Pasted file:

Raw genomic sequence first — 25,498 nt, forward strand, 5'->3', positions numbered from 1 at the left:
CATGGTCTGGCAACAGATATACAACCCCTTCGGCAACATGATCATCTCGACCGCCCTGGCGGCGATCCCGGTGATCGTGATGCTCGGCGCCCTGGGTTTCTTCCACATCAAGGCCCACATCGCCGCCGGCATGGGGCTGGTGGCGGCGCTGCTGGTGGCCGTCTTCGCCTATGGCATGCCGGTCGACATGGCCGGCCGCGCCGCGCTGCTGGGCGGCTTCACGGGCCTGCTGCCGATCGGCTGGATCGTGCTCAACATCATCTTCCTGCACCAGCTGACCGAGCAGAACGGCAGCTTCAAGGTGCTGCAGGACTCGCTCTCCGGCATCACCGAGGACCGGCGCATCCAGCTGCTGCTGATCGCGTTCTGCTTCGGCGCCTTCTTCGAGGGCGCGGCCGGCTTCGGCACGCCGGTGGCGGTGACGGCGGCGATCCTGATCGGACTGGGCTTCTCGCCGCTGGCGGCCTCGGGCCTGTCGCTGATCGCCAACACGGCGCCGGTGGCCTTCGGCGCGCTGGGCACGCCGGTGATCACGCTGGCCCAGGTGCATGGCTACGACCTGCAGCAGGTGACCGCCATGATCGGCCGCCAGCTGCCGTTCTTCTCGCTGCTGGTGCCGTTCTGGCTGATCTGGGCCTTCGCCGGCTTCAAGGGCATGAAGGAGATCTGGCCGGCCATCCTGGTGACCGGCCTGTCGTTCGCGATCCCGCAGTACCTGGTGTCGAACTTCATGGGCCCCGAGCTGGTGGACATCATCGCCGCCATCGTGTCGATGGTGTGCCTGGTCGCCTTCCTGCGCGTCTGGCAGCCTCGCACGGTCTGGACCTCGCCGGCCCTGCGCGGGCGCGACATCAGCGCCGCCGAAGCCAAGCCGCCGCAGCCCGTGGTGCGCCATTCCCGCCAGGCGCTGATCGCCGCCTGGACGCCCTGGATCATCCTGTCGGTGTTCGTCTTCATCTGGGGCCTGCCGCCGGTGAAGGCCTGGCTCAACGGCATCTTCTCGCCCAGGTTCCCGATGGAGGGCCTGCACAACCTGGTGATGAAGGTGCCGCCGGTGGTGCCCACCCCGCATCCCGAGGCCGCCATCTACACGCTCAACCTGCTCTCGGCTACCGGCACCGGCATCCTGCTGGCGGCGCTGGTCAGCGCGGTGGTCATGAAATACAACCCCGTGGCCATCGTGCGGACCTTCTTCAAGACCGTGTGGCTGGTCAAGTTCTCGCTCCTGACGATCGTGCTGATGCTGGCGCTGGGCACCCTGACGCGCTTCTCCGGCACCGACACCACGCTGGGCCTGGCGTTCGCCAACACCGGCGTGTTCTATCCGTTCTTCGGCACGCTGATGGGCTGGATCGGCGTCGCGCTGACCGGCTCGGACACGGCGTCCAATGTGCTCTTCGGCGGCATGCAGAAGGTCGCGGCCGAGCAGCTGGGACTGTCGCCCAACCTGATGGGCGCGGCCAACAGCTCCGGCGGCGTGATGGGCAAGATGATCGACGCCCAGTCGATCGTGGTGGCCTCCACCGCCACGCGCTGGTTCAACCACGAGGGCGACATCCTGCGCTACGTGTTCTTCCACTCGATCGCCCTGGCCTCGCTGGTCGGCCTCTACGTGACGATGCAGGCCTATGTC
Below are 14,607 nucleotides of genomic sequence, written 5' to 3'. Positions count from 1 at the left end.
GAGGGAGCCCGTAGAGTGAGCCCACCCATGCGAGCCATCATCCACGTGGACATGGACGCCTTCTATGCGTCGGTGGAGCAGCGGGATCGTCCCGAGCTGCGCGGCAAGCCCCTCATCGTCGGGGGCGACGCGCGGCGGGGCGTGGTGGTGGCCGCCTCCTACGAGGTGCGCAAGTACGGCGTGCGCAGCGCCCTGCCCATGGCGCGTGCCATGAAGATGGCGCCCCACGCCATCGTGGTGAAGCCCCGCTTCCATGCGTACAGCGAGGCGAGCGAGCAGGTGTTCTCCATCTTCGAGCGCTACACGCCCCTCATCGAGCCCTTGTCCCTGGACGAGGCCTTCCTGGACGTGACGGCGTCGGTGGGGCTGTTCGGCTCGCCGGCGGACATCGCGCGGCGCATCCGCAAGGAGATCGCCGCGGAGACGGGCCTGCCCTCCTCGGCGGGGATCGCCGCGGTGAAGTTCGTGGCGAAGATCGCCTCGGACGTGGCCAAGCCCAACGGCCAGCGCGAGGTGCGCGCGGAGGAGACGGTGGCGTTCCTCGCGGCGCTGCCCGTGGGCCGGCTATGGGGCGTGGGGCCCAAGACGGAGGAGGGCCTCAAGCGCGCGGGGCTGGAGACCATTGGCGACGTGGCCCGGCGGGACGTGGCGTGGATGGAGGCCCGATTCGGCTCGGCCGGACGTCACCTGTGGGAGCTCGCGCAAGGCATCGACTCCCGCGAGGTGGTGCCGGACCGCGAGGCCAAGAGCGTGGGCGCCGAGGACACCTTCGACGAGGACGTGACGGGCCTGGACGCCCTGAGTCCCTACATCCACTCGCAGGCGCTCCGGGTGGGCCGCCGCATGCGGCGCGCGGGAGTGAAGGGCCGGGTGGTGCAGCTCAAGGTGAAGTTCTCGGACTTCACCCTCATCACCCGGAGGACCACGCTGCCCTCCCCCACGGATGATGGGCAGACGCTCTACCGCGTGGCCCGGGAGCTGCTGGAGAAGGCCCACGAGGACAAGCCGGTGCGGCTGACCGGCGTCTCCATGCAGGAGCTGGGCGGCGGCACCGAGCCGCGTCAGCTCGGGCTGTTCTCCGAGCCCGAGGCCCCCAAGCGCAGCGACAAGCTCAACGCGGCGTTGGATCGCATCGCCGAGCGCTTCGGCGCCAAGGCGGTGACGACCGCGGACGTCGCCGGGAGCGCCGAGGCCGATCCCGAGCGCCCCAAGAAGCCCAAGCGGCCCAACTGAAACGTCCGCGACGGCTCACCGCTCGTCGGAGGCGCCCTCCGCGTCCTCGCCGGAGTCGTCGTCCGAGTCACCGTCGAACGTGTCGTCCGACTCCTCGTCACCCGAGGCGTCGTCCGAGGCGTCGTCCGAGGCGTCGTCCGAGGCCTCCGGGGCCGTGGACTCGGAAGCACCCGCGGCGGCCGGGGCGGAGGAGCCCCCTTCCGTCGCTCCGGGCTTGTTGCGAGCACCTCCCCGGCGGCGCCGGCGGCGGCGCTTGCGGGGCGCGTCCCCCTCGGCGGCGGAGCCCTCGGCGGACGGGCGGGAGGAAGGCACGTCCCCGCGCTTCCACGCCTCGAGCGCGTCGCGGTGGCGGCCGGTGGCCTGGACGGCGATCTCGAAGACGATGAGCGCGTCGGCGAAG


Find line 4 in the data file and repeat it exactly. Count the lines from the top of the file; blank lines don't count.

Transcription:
GAGGGAGCCCGTAGAGTGAGCCCACCCATGCGAGCCATCATCCACGTGGACATGGACGCCTTCTATGCGTCGGTGGAGCAGCGGGATCGTCCCGAGCTGCGCGGCAAGCCCCTCATCGTCGGGGGCGACGCGCGGCGGGGCGTGGTGGTGGCCGCCTCCTACGAGGTGCGCAAGTACGGCGTGCGCAGCGCCCTGCCCATGGCGCGTGCCATGAAGATGGCGCCCCACGCCATCGTGGTGAAGCCCCGCTTCCATGCGTACAGCGAGGCGAGCGAGCAGGTGTTCTCCATCTTCGAGCGCTACACGCCCCTCATCGAGCCCTTGTCCCTGGACGAGGCCTTCCTGGACGTGACGGCGTCGGTGGGGCTGTTCGGCTCGCCGGCGGACATCGCGCGGCGCATCCGCAAGGAGATCGCCGCGGAGACGGGCCTGCCCTCCTCGGCGGGGATCGCCGCGGTGAAGTTCGTGGCGAAGATCGCCTCGGACGTGGCCAAGCCCAACGGCCAGCGCGAGGTGCGCGCGGAGGAGACGGTGGCGTTCCTCGCGGCGCTGCCCGTGGGCCGGCTATGGGGCGTGGGGCCCAAGACGGAGGAGGGCCTCAAGCGCGCGGGGCTGGAGACCATTGGCGACGTGGCCCGGCGGGACGTGGCGTGGATGGAGGCCCGATTCGGCTCGGCCGGACGTCACCTGTGGGAGCTCGCGCAAGGCATCGACTCCCGCGAGGTGGTGCCGGACCGCGAGGCCAAGAGCGTGGGCGCCGAGGACACCTTCGACGAGGACGTGACGGGCCTGGACGCCCTGAGTCCCTACATCCACTCGCAGGCGCTCCGGGTGGGCCGCCGCATGCGGCGCGCGGGAGTGAAGGGCCGGGTGGTGCAGCTCAAGGTGAAGTTCTCGGACTTCACCCTCATCACCCGGAGGACCACGCTGCCCTCCCCCACGGATGATGGGCAGACGCTCTACCGCGTGGCCCGGGAGCTGCTGGAGAAGGCCCACGAGGACAAGCCGGTGCGGCTGACCGGCGTCTCCATGCAGGAGCTGGGCGGCGGCACCGAGCCGCGTCAGCTCGGGCTGTTCTCCGAGCCCGAGGCCCCCAAGCGCAGCGACAAGCTCAACGCGGCGTTGGATCGCATCGCCGAGCGCTTCGGCGCCAAGGCGGTGACGACCGCGGACGTCGCCGGGAGCGCCGAGGCCGATCCCGAGCGCCCCAAGAAGCCCAAGCGGCCCAACTGAAACGTCCGCGACGGCTCACCGCTCGTCGGAGGCGCCCTCCGCGTCCTCGCCGGAGTCGTCGTCCGAGTCACCGTCGAACGTGTCGTCCGACTCCTCGTCACCCGAGGCGTCGTCCGAGGCGTCGTCCGAGGCGTCGTCCGAGGCCTCCGGGGCCGTGGACTCGGAAGCACCCGCGGCGGCCGGGGCGGAGGAGCCCCCTTCCGTCGCTCCGGGCTTGTTGCGAGCACCTCCCCGGCGGCGCCGGCGGCGGCGCTTGCGGGGCGCGTCCCCCTCGGCGGCGGAGCCCTCGGCGGACGGGCGGGAGGAAGGCACGTCCCCGCGCTTCCACGCCTCGAGCGCGTCGCGGTGGCGGCCGGTGGCCTGGACGGCGATCTCGAAGACGATGAGCGCGTCGGCGAAG